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Getting Into Digital Humanities III - Struggles With A Happy Ending

For my current research in my eye-tracking course on web accessibility, I had to write a abstract.

What's an abstract

An abstract is a short summary of a longer work (such as a thesis, dissertation or research paper). The abstract concisely reports the aims and outcomes of your research, so that readers know exactly what your paper is about.

by Shona McCombes for scribbr.

The professor sent us students some examples of what an abstract might look like, so I copied the format and used it for mine.

So here is my abstract.

Abstract in old format. Content can be read in the collapsible

Abstract in written form

Are You Aware Of Web Accessibility? An Eye Tracking Study On Web Accessibility.

Julia Undeutsch

University of Vienna, Austria


In the present study, awareness of accessibility on the web was investigated. 14 people of different ages and backgrounds participated in this experiment and were asked to view homepages in terms of structure and accessibility. Each participant was provided with 10 different screenshots of homepages to view for 20 seconds using the EyeLink1000 Plus, with no tabletop mount but a target sticker placed on the head, implying free movement of the head. After the eye-tracking experiment, each participant had to answer a questionnaire and could look at the homepages again in printed form without a time limit. Questions were asked about the structure, appearance, style, and accessibility of the homepages, which the participant was asked to rate as very poor or very good. For the accessibility question, the participant was then asked to answer why they rated the homepage as accessible or not accessible using keywords. Finally, participants were asked to rate the top three homepages that they personally prefer. The results show that even though not all participants said they knew exactly what web accessibility was, the two most accessible websites were at the top of the ratings. Almost all of the major keywords about what makes a website accessible and what does not are omnipresent. There were slight differences in participants' ratings for the most accessible homepages and those they personally preferred. Indeed, a good user experience cannot be generalized and often means different things to people with and without disabilities.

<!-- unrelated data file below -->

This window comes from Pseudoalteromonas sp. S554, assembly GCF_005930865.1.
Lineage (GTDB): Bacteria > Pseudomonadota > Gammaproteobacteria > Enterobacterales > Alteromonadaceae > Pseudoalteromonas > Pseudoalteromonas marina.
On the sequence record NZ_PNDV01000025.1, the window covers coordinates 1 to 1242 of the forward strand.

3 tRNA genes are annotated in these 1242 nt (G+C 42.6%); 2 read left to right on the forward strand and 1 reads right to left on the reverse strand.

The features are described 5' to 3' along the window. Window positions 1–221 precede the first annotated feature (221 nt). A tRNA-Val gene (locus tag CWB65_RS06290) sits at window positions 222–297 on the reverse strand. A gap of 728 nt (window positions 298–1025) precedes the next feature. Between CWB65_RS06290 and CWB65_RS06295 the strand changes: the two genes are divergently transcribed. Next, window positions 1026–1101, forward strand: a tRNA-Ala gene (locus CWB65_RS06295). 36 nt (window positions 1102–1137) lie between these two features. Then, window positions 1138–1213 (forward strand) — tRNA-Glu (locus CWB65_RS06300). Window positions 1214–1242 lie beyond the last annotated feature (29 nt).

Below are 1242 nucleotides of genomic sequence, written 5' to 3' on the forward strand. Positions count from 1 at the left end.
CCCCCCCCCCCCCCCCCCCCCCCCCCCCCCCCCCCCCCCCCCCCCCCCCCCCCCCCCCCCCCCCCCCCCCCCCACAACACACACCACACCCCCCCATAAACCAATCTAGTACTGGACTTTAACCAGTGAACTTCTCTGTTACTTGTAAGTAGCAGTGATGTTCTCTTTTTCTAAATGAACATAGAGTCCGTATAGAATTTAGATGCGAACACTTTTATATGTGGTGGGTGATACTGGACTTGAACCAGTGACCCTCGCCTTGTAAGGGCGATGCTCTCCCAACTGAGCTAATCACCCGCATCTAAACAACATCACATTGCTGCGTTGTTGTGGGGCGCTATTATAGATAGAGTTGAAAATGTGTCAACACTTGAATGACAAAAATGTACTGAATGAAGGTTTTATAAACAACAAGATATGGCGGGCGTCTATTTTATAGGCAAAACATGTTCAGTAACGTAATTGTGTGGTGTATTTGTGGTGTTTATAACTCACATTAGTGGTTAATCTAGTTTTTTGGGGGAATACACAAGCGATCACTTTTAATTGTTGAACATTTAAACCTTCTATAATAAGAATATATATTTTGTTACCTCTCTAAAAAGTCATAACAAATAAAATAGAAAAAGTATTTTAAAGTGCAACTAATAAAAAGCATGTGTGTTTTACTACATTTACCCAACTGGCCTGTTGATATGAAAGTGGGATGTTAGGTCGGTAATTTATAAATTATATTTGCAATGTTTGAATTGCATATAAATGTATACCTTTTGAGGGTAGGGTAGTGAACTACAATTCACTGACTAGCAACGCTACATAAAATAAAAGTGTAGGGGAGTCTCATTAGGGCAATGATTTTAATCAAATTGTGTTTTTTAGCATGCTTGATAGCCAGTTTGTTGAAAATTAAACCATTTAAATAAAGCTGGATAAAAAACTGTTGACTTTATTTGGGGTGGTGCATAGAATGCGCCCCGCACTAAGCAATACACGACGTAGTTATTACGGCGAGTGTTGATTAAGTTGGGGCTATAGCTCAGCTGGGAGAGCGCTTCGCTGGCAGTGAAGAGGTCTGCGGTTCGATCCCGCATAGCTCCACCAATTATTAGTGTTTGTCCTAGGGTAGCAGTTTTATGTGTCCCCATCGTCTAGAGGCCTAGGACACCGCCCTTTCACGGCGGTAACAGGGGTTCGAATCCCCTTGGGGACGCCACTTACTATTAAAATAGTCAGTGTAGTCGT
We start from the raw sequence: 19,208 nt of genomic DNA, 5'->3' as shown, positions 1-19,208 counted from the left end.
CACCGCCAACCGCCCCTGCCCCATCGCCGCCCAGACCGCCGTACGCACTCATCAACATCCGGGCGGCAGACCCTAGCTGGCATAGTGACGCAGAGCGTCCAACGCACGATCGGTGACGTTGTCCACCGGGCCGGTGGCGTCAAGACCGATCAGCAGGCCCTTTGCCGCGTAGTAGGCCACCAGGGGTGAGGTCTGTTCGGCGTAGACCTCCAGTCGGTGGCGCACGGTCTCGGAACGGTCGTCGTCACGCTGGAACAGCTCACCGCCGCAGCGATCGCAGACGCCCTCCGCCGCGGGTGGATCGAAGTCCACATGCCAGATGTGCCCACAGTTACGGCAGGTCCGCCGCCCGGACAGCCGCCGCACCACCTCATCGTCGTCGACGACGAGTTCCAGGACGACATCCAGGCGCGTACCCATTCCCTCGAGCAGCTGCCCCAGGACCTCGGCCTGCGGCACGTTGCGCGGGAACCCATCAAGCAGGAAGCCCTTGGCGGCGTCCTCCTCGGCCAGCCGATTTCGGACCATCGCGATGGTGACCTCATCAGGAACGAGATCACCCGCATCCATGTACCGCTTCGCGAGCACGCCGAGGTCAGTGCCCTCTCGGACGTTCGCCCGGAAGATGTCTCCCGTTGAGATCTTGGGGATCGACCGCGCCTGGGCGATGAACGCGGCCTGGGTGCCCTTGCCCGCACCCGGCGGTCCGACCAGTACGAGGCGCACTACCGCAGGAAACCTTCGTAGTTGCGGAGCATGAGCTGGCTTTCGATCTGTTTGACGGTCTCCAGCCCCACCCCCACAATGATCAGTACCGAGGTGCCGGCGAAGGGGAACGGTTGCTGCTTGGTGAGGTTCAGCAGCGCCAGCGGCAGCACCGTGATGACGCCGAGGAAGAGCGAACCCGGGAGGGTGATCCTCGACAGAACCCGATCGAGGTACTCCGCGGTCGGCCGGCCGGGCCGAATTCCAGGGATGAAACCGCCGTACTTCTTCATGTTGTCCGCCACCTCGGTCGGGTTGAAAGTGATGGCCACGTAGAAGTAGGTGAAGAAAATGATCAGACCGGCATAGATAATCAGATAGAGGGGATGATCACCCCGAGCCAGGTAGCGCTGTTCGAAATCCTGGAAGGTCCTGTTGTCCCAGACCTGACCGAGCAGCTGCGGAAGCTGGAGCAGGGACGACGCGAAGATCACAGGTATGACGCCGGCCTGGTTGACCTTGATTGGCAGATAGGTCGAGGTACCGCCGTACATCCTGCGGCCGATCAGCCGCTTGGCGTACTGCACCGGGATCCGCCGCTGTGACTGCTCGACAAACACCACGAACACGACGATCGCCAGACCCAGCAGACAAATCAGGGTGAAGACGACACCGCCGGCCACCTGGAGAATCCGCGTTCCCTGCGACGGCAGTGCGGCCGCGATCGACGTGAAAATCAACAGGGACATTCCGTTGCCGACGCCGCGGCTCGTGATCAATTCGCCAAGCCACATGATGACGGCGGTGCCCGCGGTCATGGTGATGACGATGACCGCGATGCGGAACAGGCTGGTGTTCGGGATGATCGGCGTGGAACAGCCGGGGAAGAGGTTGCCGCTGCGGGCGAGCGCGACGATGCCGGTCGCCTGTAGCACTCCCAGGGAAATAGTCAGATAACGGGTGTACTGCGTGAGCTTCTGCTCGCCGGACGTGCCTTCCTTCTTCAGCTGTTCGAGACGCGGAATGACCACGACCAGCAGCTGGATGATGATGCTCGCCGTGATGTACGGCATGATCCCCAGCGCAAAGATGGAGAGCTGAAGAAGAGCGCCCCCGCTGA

Keywords: eye tracking, web accessibility, digital humanities, visual attention

In case you haven't noticed it yet yourself: What bothers me here is that it seems to be the norm to use justified text, which can make the text unreadable for people with low vision who need to use a magnifier to zoom in.

When justified text is used, extra white space is automatically inserted between words to fill the line. This space is sometimes too wide, so people zooming into the text might think the sentence is already over, or get confused about where the sentence continues.

A few years ago, I also used this format for all my final papers, but now that I know what a burden it can be for some people, I don't like it anymore.

Happy ending

I was conflicted. What should I do now? I want a good grade, of course, and I don't want to risk it because of a format. But at the same time I don't want to create content with the knowledge that it is not accessible.

I thought, I can't be the first to notice and be bothered by this, so google is my friend.

LOL, luckily I did. It just seems to have been a coincidence that all the ones sent by the professor had this format, left justified is perfectly fine.

I edited it and sent it again to the professor in the new format. Now I am reassured.

Updated abstract. Same content as in the collapsible

What would you do? Stick to the norm to be able to get a good grade or stand up for your values? For now, I'm glad that I didn't have to make this decision in the end.

Top comments (4)

raibtoffoletto profile image
RaΓ­ B. Toffoletto

Always stick with your beliefs! And in your case if you thought that a non justified abstract would be a problem I'd insert a small introductory phrase saying that "nowadays awareness of accessibility practices is not a common though fpr many people, for example justified text blocks may interfer with the readability of a text for many people". Something like that 😁

raibtoffoletto profile image
RaΓ­ B. Toffoletto

PS: Interesting research and article, kudos!

yuridevat profile image
Julia πŸ‘©πŸ»β€πŸ’» GDE

Thanks RaΓ­.

yuridevat profile image
Julia πŸ‘©πŸ»β€πŸ’» GDE

Thatβ€˜s great! Thanks for your suggestion πŸ˜‡